Accessible Travel

Delhi is not an easy city for disabled travellers. If you have a physical disability or are vision impaired, the difficulties of visiting the city, and of travel in India in general, can be exacerbated. If your mobility is considerably restricted, you may like to ease the stress by travelling with an able-bodied companion. One way that India makes it easier to travel with a disability is the access to employed assistance – you could hire an assistant, or a car and driver to get around, for example.

Delhi's National Museum has a tactile gallery, in which 22 replicas of the museum's pieces have been made available for visitors to feel. You should book your visit to this gallery at least three days in advance. Manually operated wheelchairs are also available, and there is Braille labelling in the museum.

Accessibility Some restaurants and offices have ramps but most tend to have at least one step. Staircases are often steep; lifts frequently stop at mezzanines between floors.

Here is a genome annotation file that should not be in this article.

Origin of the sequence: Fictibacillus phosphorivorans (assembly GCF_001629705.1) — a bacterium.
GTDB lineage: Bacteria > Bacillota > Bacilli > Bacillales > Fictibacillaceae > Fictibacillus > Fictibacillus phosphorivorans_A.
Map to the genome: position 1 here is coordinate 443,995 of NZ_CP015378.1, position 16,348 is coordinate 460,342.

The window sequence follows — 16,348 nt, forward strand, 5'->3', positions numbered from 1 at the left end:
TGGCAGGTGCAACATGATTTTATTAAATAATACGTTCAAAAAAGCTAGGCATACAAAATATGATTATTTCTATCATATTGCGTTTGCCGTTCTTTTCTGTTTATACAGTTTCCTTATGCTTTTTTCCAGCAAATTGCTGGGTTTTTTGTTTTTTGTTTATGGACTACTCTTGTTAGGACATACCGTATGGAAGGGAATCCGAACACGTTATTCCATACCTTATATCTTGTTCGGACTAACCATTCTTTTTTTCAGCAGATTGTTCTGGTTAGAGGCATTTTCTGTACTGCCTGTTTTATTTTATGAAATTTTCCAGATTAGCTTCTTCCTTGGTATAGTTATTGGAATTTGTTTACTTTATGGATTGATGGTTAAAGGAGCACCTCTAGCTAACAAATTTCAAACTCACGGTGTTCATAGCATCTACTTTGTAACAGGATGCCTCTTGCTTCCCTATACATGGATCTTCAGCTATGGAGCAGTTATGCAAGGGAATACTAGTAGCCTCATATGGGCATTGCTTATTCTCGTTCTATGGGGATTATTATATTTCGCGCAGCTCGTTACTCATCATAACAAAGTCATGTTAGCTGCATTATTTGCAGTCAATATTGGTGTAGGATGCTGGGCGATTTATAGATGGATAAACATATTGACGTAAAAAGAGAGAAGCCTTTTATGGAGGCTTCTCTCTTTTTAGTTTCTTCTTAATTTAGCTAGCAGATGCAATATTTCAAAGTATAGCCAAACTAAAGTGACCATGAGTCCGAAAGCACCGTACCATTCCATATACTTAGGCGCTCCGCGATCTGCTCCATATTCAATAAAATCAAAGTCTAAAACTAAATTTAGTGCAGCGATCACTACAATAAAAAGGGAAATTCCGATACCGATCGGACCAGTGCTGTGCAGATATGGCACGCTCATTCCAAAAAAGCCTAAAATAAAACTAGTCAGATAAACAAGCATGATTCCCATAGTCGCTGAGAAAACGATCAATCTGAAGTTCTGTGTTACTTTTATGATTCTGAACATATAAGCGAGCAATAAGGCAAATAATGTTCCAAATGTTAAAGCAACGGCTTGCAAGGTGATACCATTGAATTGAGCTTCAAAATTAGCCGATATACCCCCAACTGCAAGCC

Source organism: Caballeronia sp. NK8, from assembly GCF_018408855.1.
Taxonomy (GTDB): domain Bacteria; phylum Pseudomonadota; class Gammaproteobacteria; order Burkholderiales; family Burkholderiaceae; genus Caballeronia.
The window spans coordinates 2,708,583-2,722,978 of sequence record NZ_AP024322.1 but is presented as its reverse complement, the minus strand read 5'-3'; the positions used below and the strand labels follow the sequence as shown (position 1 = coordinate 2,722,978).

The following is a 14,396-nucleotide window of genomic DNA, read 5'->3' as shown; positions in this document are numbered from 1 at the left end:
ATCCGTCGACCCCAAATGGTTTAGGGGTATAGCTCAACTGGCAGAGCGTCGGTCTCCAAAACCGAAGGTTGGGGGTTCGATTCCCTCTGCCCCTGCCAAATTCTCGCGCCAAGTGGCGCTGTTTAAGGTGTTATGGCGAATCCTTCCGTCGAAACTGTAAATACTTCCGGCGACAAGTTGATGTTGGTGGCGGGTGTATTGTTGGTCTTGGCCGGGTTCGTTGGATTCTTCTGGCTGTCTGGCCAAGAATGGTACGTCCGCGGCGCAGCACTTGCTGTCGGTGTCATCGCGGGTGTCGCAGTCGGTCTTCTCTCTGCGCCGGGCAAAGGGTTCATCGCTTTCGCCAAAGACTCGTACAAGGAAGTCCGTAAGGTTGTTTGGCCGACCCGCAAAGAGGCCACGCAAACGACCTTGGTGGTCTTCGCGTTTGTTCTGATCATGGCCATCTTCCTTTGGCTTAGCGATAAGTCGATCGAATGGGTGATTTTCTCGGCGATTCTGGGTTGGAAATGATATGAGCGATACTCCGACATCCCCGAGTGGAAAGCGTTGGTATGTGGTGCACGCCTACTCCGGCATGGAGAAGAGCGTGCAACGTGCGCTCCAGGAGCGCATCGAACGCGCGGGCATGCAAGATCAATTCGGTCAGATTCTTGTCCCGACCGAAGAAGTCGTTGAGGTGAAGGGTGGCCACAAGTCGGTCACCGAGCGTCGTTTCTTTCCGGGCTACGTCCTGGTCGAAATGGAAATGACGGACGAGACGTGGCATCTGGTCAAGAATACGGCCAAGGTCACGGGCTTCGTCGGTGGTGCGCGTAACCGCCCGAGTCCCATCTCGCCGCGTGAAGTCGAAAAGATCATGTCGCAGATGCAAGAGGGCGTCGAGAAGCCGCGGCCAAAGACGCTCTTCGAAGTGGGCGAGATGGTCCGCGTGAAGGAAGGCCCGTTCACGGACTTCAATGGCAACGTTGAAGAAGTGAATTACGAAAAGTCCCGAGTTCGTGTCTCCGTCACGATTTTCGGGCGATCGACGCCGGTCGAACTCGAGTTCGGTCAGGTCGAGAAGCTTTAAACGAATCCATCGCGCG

Accommodation Wheelchair-friendly hotels are almost exclusively top-end. Make enquiries before travelling and book ground-floor rooms at hotels that lack adequate facilities.

Footpaths Pavements in Delhi can be riddled with holes, littered with debris and crowded. If using crutches, bring along spare rubber caps.

Transport Hiring a car with driver will make moving around a lot easier; if you use a wheelchair, make sure the car-hire company can provide an appropriate vehicle.

The following organisations may proffer further information:

  • Accessible Journeys (www.accessiblejourneys.com)
  • Disabled Holidays (www.disabledholidays.com)
  • Travel Eyes (www.traveleyes-international.com)
  • Enable Holidays (www.enableholidays.com)
  • Mobility International USA (www.miusa.org)

Download Lonely Planet's free Accessible Travel guide from http://lptravel.to/AccessibleTravel.